Then the bottom fell out. Baltimore City Hall forgot its promises and pledges to renovate Hollins Market. When the money came in, it mysteriously disappeared. Vanished like the money supposedly generated from the Maryland State Lottery going to the city schools. Like the alcohol tax, and the casino profits, into thin air. The sick joke gets worse. Open air drug markets started sprouting up everywhere, 24/7 around Hollins Market. Daily multiple calls by taxpaying homeowners went unanswered and ignored by the Baltimore City Police Department year after year, until years became decades, no response, and no action taken to protect and serve.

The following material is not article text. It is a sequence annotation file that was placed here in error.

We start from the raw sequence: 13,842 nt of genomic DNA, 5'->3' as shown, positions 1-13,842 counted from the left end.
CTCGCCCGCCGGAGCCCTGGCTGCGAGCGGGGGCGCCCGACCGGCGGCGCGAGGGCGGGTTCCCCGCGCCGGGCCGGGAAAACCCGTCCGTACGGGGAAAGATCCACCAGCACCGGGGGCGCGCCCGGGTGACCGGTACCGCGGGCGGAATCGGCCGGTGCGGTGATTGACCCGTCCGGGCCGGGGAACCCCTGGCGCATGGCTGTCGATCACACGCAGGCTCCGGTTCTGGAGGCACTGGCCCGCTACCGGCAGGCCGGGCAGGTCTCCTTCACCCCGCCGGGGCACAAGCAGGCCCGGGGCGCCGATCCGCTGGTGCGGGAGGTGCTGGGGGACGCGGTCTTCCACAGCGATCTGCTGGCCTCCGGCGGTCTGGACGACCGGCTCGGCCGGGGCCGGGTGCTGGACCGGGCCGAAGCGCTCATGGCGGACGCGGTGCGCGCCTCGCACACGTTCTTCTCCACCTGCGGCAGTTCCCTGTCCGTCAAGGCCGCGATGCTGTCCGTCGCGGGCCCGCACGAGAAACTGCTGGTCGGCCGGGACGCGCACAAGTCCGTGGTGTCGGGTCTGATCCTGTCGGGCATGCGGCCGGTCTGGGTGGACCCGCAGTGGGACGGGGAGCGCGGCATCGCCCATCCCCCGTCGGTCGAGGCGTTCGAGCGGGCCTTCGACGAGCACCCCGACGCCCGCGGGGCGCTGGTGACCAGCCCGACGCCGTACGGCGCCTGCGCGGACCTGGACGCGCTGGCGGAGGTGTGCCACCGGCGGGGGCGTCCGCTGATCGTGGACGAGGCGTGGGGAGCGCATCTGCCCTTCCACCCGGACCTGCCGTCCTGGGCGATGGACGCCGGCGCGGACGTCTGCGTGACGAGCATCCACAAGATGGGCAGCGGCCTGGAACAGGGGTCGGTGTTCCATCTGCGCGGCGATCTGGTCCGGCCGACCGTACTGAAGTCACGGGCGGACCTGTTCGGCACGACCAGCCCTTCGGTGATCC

You didn’t need a brain to figure out the fix was in. You didn’t need a heart to feel the pain. But you needed all the courage you could muster. I give a tip of the hat to those who still live there. And meanwhile, the local drug task force would set up sting operations to trap and bust locals in the neighborhood for nickel and dime bags of pot. It was ludicrous. People split in a hurry and places closed quickly. And the murder rate? Mencken’s Cultured Pearl Café closed down in 1998. At any given time, every day of the week, you can see the faithful standing in lines, leaning at 45 degree angles, doing the zombie shuffle, coming out of the alleys, down the sidewalks, and into the streets. Waiting in line for a quick fix. If you go in the Hollins Market today it reeks with the stench of fetid flesh. Not very appetizing. Empty stalls fill the market and empty storefronts line the streets. It’s a disgrace. This is one Baltimore neighborhood that stands alone. Forgotten by the pols and doers of good deeds. Gentrification never looked so plug ugly. You can’t sweep this blatant neglect under the city’s carpet. Artists will always find a place to live, but bringing a neighborhood back from the dead takes more than money or magic.